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3 Biggest Myths about Teen Therapy for Depression


Depression in teens can be scary. 

Often teens will isolate, keep to themselves, and not tell a grownup what’s going on.  Sometimes parents aren’t even aware a teen is struggling with depression until a teen ends up in the hospital after a suicide attempt.  Many times parents feel helpless in the face of this unseen experience of their teen’s depression, and they just want someone who can provide answers and provide hope. 

Therapy can be that hope for many teens struggling with depression.  There are many factors for therapy to be considered a “success” including the connection with the therapist, what the teen is doing outside of sessions, and how the people around them are responding. 

Today, I’m going to dispel the three biggest myths about teen therapy for depression.  If you’re reading this as a parent, it will help you with your expectations of therapy for your teen, so you can be more prepared if you and your teen decide now is the right time to seek treatment. 

Brene Brown says “clear is kind,” and I believe that to be true.  The more you know before you go to your first teen therapy session, the more likely you are to have your needs met, know how to advocate for the best fit treatment, and have a positive experience.  

1) The goal is to make your teen happy

Most people think the opposite of depression is happiness.  Happiness has become a new buzz word in this day and age between Gretchen Ruben’s The Happiness Project to Dan Harris’ 10% Happier. 

Happiness is a fleeting emotion though, just like anger, sadness, or fear.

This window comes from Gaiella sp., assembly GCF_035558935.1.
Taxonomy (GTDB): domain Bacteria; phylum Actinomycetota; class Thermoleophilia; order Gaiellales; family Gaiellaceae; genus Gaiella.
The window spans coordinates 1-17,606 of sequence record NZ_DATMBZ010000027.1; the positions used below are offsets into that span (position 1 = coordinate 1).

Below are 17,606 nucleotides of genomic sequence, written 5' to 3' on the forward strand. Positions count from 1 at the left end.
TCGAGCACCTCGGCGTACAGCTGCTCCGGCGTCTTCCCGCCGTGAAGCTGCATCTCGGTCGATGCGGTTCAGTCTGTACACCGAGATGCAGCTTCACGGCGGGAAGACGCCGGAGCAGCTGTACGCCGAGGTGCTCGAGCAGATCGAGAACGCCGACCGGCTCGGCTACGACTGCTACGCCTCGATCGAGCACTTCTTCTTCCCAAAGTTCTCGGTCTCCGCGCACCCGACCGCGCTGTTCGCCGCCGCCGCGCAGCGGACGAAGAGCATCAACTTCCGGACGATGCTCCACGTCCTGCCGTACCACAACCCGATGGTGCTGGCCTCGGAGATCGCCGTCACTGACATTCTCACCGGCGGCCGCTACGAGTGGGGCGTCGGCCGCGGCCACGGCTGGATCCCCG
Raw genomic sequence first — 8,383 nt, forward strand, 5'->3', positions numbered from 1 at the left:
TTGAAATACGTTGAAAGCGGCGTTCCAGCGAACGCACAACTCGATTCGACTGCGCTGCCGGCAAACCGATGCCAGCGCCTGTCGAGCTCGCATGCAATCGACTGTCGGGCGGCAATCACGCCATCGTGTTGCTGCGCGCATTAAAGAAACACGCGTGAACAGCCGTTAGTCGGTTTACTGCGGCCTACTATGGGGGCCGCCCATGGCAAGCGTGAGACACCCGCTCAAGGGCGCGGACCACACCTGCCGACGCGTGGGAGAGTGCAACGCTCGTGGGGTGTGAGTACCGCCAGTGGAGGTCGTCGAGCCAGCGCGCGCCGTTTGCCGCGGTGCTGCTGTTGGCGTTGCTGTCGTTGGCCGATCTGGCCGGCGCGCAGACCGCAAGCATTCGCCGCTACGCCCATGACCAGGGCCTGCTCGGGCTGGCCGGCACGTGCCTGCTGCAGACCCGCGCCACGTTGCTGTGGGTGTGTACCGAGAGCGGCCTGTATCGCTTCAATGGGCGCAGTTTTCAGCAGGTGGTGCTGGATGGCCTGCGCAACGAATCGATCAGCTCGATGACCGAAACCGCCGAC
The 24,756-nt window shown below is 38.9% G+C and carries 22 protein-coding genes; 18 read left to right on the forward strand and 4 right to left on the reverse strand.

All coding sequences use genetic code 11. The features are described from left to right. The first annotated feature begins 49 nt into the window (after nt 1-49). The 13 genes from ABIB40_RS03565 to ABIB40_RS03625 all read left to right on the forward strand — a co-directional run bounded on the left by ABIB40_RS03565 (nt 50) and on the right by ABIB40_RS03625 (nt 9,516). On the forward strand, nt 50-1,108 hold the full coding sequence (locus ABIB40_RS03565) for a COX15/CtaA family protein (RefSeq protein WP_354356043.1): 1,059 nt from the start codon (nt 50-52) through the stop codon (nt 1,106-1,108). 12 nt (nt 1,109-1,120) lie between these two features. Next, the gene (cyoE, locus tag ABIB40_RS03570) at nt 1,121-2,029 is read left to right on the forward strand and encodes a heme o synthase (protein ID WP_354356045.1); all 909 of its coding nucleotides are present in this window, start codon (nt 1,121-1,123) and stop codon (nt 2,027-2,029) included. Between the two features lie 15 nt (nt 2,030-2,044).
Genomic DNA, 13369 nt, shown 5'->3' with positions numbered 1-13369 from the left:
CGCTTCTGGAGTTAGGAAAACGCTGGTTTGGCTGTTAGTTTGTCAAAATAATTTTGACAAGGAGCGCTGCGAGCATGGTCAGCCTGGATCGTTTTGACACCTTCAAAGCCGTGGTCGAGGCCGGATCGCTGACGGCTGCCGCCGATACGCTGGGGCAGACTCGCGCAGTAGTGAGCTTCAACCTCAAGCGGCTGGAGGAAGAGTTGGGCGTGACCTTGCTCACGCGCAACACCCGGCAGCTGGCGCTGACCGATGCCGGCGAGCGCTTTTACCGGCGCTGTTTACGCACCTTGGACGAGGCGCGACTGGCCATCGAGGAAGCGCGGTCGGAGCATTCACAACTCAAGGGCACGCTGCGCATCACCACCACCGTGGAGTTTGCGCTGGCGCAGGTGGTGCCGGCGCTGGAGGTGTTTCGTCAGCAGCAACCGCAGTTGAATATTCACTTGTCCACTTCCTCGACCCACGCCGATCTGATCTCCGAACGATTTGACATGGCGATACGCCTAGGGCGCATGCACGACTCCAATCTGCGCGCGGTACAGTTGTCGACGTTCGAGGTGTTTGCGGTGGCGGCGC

Happiness is something we experience for brief moments of time and then it passes through us.  Over the course of our lives, this will happen many times.  That being said…

happiness is not the goal for teens experiencing depression. 

It turns out the opposite of depression is vitality. 

Depression sucks the life out of a teen.  It can result in overwhelming sadness, crying, anger, sense of worthlessness, sleep and eating changes, hopelessness, and losing pleasure in life. 

For some teens in the cycle of depression, even the idea of happiness is foreign, so that’s not what we’re working toward. 

The goal is to experience small moments of life in each day. 

It could mean feeling the water running over their skin as they wash their hands, having the energy to straighten up their space, or connecting with someone they love.  Rather than chasing a fleeting experience, like the emotion of happiness, through daily mindful practices, teens begin to discover life is worth living, and have the feeling “I want to experience more of this thing called life.”  

2) Your teen won’t experience any suicidal thoughts after starting therapy

This is terrifying for most parents. 

When their child has self-harmed or had an attempted suicide in the past, parents often become obsessive, looking for clues about their teen’s mental state. 

For the parent this can feel like caring, and for the teen it can feel overbearing. 

Yes, it’s important to make sure your child is safe, if they’ve had a recent hospitalization, they struggle with impulse control, or they’ve engaged in self-harm behavior. 

And at the same time, thoughts don’t change overnight. 

Just like when I’m stressed, one of my first thoughts is to grab a bag of cheetos, when a teen experiencing depression is having urges to self-harm, thoughts of worthlessness, or even suicidal ideation, it does not necessarily mean therapy isn’t working.